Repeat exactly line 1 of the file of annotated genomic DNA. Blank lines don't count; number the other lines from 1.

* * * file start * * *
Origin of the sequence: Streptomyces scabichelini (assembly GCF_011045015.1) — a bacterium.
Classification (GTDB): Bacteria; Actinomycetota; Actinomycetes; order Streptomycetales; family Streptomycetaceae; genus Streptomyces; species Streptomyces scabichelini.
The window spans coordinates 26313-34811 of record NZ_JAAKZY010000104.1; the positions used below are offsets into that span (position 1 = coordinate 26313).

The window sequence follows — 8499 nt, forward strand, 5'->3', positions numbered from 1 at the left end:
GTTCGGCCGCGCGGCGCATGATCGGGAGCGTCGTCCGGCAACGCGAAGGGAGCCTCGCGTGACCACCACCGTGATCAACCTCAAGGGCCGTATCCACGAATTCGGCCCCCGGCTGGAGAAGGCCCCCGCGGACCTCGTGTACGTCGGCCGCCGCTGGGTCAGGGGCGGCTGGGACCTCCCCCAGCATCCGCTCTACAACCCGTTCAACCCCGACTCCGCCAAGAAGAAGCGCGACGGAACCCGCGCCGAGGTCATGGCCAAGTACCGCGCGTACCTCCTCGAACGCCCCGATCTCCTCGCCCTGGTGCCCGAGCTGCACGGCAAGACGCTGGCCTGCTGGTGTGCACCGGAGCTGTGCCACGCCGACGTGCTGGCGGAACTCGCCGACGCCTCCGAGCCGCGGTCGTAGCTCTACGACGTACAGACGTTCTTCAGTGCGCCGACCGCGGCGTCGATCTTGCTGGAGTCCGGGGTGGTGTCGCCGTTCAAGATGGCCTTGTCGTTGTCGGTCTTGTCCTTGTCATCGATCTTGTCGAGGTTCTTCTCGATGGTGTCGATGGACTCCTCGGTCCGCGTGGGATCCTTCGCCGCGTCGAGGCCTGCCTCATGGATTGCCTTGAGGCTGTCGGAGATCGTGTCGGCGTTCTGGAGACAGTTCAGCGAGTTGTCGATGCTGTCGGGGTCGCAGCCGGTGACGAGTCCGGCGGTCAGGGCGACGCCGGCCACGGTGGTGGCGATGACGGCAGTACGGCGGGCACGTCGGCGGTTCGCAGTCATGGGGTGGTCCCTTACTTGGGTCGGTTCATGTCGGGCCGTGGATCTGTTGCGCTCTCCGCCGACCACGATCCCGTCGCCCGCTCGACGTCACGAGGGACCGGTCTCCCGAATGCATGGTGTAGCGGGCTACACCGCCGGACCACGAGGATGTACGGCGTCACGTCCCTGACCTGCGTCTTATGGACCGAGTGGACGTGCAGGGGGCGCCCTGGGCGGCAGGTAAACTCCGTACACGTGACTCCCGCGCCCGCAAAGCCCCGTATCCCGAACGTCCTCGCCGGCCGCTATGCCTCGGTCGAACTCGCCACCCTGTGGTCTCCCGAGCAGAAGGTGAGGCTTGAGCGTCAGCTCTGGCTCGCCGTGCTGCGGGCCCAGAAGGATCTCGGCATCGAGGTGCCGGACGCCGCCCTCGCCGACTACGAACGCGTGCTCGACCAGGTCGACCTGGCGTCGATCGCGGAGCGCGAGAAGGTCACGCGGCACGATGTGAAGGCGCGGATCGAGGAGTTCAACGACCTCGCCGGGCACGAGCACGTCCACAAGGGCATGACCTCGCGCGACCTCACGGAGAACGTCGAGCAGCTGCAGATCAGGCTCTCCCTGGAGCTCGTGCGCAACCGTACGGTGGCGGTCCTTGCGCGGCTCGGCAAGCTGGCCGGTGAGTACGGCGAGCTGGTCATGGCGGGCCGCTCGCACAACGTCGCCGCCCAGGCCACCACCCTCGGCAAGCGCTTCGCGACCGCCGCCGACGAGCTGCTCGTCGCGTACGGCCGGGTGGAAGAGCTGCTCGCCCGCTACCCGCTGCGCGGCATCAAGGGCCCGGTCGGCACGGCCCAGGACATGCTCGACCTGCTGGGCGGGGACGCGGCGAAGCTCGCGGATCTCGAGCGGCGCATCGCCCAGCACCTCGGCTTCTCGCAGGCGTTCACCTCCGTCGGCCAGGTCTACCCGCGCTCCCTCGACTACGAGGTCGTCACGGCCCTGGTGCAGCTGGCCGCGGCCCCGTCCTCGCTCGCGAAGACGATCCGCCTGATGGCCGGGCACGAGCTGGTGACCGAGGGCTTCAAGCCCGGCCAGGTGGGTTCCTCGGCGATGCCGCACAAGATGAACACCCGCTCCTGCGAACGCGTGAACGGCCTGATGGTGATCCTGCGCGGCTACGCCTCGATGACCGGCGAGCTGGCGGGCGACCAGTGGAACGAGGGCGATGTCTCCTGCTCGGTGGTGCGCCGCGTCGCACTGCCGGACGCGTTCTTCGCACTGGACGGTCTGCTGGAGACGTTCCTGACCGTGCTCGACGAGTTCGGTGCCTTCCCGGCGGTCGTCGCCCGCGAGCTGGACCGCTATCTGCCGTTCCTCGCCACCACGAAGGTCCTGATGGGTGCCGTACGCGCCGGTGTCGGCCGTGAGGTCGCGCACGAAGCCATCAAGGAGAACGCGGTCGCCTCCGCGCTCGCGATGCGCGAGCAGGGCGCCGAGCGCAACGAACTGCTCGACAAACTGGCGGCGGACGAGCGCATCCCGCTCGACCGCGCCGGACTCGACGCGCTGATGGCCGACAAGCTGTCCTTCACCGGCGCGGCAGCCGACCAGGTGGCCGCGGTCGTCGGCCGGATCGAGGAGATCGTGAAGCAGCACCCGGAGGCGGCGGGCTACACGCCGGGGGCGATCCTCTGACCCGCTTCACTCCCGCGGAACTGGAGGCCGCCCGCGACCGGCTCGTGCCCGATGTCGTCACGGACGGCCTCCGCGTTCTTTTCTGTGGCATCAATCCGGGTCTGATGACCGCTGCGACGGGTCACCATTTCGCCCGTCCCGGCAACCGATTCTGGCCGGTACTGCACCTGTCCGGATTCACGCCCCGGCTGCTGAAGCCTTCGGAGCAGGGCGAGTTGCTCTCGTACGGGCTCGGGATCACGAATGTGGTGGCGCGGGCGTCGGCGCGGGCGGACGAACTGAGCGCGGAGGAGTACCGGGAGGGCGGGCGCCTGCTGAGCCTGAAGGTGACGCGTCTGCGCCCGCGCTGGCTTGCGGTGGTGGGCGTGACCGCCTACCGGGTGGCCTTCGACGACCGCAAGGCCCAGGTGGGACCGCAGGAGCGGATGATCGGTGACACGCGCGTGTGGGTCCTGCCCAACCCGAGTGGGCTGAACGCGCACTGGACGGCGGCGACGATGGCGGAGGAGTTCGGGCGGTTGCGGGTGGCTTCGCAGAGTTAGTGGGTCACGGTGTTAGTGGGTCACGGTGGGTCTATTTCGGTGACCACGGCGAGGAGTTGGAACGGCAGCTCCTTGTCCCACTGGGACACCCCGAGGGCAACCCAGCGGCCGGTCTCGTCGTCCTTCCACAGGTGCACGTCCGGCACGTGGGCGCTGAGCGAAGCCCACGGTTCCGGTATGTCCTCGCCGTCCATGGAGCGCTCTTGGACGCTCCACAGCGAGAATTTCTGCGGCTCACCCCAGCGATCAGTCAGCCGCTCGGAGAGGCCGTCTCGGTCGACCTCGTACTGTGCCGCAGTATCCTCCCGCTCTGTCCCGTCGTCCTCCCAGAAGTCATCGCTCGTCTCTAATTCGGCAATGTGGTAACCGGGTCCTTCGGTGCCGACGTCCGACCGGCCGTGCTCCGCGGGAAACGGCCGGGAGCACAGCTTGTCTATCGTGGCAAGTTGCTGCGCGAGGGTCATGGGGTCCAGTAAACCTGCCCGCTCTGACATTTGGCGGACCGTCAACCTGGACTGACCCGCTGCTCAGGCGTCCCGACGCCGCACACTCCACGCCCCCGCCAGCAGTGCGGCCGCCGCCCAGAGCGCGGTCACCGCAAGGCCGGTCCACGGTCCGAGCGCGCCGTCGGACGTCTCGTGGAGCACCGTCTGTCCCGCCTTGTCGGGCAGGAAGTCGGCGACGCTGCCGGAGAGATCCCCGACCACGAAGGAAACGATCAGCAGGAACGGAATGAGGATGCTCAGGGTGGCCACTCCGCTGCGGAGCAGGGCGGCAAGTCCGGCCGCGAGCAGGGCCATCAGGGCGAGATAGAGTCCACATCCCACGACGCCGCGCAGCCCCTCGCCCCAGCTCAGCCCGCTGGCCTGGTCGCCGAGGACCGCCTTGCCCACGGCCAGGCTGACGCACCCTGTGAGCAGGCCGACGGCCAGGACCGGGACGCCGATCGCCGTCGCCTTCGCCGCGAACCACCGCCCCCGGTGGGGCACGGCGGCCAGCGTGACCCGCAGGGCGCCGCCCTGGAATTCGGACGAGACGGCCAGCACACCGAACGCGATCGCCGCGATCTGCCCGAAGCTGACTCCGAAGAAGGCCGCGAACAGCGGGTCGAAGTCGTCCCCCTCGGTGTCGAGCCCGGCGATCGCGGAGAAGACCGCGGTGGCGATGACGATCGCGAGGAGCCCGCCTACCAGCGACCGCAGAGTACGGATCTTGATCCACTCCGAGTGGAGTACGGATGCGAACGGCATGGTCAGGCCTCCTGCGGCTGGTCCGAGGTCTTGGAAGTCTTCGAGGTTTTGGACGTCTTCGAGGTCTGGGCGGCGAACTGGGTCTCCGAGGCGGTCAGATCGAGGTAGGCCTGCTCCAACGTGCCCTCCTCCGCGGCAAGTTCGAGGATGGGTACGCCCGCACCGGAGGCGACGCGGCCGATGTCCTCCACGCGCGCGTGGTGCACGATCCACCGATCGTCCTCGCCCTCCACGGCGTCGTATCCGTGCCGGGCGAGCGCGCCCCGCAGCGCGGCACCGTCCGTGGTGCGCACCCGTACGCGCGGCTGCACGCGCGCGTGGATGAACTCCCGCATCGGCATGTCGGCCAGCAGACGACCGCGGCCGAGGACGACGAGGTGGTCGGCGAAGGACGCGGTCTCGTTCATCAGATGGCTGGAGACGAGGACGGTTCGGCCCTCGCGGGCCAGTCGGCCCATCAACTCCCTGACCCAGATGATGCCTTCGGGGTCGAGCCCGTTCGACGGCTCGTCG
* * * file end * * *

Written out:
Origin of the sequence: Streptomyces scabichelini (assembly GCF_011045015.1) — a bacterium.